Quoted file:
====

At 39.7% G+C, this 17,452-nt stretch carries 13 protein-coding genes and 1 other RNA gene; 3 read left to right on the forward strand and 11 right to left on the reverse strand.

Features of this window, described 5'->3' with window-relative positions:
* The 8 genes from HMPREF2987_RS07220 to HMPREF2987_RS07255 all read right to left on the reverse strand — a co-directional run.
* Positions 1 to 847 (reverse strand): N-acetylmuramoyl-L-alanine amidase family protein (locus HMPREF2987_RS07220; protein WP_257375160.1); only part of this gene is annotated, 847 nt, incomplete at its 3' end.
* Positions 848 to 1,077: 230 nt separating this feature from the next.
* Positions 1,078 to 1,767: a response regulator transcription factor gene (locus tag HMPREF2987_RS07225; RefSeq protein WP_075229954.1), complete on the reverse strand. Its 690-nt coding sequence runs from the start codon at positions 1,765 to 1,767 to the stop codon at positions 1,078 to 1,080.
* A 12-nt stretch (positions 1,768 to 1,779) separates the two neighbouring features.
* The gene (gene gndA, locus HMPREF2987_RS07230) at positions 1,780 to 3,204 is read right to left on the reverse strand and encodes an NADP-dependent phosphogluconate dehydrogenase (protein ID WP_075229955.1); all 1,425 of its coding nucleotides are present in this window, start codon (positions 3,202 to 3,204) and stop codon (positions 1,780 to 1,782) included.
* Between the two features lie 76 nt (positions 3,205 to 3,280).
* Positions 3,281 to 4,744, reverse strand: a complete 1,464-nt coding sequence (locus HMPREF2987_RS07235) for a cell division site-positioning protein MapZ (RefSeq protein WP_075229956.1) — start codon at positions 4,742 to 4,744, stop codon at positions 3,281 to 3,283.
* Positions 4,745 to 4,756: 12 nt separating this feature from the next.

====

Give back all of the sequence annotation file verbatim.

At 39.7% G+C, this 17,452-nt stretch carries 13 protein-coding genes and 1 other RNA gene; 3 read left to right on the forward strand and 11 right to left on the reverse strand.

Features of this window, described 5'->3' with window-relative positions:
* The 8 genes from HMPREF2987_RS07220 to HMPREF2987_RS07255 all read right to left on the reverse strand — a co-directional run.
* Positions 1 to 847 (reverse strand): N-acetylmuramoyl-L-alanine amidase family protein (locus HMPREF2987_RS07220; protein WP_257375160.1); only part of this gene is annotated, 847 nt, incomplete at its 3' end.
* Positions 848 to 1,077: 230 nt separating this feature from the next.
* Positions 1,078 to 1,767: a response regulator transcription factor gene (locus tag HMPREF2987_RS07225; RefSeq protein WP_075229954.1), complete on the reverse strand. Its 690-nt coding sequence runs from the start codon at positions 1,765 to 1,767 to the stop codon at positions 1,078 to 1,080.
* A 12-nt stretch (positions 1,768 to 1,779) separates the two neighbouring features.
* The gene (gene gndA, locus HMPREF2987_RS07230) at positions 1,780 to 3,204 is read right to left on the reverse strand and encodes an NADP-dependent phosphogluconate dehydrogenase (protein ID WP_075229955.1); all 1,425 of its coding nucleotides are present in this window, start codon (positions 3,202 to 3,204) and stop codon (positions 1,780 to 1,782) included.
* Between the two features lie 76 nt (positions 3,205 to 3,280).
* Positions 3,281 to 4,744, reverse strand: a complete 1,464-nt coding sequence (locus HMPREF2987_RS07235) for a cell division site-positioning protein MapZ (RefSeq protein WP_075229956.1) — start codon at positions 4,742 to 4,744, stop codon at positions 3,281 to 3,283.
* Positions 4,745 to 4,756: 12 nt separating this feature from the next.